Discussion: Elements of a Successful WooCommerce Website

This summer, I sat down with some other WordPress experts to discuss the components of a successful WooCommerce website on the WP-Tonic podcast.

The other panel members were Morten Rand-Hendriksen of Lynda.com, Scott Buscemi of Luminary Web Strategies, Sallie Goetch of WP Fangirl, and Jonathan Denwood of WP-Tonic.

One of the recurring themes was that you have to drive traffic to your site, and you must have a marketing plan, especially for a brand new site.

So often, there is a “build it and they will come” mentality when it comes to marketing a website, and the same is true for e-commerce websites.

One that stuck with me is that as complex as the technical aspects of e-commerce are, we often neglect to know what the story of our product is, or who it’s for. Determining whether we have an audience or market for our products should be step one, before we sink tons of money into a website.

The main discussion about planning a successful WooCommerce site begins at about the 27:30 mark in the podcast.


Morten Rand-Hendriksen makes a great point at about half an hour in, that running an e-commerce store is just like running a brick-and-mortar store. We need to do all the things we normally would do, like market research, marketing, and promotion. Too often, people expect the website to promote itself, simply because it’s on the internet, and that doesn’t happen.

There’s another great point at about the 40 minute mark that says, not every issue is a technical issue. As web developers, we want to think everything is about technology, when oftentimes, we just don’t know our audience as well as we think we do, or we don’t know how to reach our ideal audience. Sallie Goetch points out that if we know our audience, we will succeed.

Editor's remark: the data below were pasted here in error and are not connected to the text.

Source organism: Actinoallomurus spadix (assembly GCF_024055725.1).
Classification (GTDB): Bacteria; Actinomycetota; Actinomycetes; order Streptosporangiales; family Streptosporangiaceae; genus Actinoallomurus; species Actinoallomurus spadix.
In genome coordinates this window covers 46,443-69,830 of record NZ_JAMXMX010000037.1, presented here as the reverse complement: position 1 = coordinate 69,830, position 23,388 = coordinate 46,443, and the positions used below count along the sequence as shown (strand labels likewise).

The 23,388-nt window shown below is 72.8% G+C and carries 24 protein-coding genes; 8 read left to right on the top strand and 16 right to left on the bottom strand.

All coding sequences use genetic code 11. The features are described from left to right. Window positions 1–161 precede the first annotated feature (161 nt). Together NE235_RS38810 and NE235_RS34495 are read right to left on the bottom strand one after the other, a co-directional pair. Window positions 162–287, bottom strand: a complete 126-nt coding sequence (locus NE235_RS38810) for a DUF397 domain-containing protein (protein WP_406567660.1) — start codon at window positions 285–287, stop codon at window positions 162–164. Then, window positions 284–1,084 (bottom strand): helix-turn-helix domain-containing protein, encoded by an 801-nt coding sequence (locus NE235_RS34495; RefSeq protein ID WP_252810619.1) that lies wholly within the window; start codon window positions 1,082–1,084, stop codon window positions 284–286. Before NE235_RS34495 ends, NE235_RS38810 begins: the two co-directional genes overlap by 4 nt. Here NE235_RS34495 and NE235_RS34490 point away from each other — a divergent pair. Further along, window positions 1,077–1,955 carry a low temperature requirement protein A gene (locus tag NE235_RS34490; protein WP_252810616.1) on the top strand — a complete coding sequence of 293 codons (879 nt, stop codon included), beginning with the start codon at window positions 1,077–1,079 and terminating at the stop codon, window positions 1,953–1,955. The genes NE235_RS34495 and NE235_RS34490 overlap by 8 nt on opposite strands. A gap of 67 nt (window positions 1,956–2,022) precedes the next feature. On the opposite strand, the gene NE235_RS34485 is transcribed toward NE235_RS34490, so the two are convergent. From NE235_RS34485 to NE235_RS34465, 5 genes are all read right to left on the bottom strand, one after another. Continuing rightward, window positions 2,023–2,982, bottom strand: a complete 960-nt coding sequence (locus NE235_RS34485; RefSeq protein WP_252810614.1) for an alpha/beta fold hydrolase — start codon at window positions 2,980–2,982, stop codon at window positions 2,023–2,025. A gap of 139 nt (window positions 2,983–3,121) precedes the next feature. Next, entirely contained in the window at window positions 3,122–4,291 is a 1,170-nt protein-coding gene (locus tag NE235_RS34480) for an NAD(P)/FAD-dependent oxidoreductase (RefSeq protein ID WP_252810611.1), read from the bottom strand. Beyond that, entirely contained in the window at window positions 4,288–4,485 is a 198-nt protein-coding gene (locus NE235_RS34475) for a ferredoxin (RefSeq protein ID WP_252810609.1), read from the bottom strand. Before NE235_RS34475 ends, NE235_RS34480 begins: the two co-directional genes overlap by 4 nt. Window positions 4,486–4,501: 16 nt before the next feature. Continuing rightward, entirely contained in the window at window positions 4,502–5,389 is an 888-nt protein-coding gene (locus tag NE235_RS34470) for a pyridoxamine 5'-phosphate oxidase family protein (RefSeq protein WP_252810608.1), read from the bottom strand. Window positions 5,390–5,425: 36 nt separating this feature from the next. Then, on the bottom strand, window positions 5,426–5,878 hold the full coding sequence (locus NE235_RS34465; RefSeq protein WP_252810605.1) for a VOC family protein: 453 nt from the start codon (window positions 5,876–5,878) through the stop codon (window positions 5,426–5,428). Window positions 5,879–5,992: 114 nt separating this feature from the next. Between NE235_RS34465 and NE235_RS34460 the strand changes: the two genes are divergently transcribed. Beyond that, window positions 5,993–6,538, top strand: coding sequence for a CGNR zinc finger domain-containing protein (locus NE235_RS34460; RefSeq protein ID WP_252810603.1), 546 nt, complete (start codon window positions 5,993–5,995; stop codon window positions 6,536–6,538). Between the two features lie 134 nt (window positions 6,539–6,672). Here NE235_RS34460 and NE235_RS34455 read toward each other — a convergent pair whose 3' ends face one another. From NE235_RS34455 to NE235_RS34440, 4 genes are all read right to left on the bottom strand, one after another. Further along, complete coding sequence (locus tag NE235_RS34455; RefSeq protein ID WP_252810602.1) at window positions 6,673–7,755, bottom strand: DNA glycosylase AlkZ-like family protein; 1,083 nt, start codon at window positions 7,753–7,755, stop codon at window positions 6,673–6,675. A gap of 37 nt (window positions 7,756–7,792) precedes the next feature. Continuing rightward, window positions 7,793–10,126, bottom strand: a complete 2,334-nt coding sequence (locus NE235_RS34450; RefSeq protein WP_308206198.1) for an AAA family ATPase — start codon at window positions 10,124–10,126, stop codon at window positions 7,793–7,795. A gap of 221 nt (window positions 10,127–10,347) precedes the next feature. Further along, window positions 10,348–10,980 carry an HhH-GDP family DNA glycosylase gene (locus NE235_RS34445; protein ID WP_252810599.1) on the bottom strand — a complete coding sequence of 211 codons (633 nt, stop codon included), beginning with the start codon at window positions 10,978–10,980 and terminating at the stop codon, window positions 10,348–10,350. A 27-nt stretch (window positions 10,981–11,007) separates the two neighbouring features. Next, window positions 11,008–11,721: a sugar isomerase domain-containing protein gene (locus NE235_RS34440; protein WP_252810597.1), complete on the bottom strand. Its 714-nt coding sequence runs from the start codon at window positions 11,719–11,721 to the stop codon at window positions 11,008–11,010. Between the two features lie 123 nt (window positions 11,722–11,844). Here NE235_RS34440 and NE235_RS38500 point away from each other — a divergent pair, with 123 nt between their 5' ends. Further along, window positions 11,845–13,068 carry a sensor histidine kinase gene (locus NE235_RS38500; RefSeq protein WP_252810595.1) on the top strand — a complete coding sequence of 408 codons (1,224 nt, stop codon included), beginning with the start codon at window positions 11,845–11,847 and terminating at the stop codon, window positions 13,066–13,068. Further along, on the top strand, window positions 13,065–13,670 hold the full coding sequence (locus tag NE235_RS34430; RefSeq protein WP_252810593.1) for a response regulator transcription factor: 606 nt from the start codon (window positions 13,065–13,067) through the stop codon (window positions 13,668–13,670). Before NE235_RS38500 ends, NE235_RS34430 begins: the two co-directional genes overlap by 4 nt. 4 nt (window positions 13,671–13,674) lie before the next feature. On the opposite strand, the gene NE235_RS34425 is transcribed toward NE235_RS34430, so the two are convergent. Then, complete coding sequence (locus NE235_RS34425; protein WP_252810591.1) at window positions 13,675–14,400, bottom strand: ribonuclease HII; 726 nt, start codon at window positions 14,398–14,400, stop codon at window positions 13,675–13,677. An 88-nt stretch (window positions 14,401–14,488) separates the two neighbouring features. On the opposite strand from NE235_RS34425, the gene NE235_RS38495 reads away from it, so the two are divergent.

Towards the end of the podcast, we admit that WooCommerce is very powerful, but it also requires a lot of technical know-how to set it up correctly. Many business owners think that an e-commerce website is a do-it-yourself job on the level of a five-page brochure website. They may not realize the level of complexity that e-commerce sites have. Not to mention the legal responsibilities and tax codes that come with online sales.

These are reasons you should turn to a WooCommerce consultant. E-commerce sites are full-blown web applications, and having someone help you with them will save you countless hours of hassle, and help you turn a profit much easier than you would on your own.

There is even more discussion about what makes an e-commerce site successful on the YouTube video.

If you want to hear more of the WP-Tonic podcast, feel free to subscribe on iTunes or your preferred podcast service. I am the regular co-host, along with Jonathan Denwood, and we are publishing podcast episodes twice a week. If you have a business website running on WordPress, or if you run a WordPress business, we do one spotlight guest interview and one round table show each, every week. New podcast episodes are published on Wednesday and Saturday each week.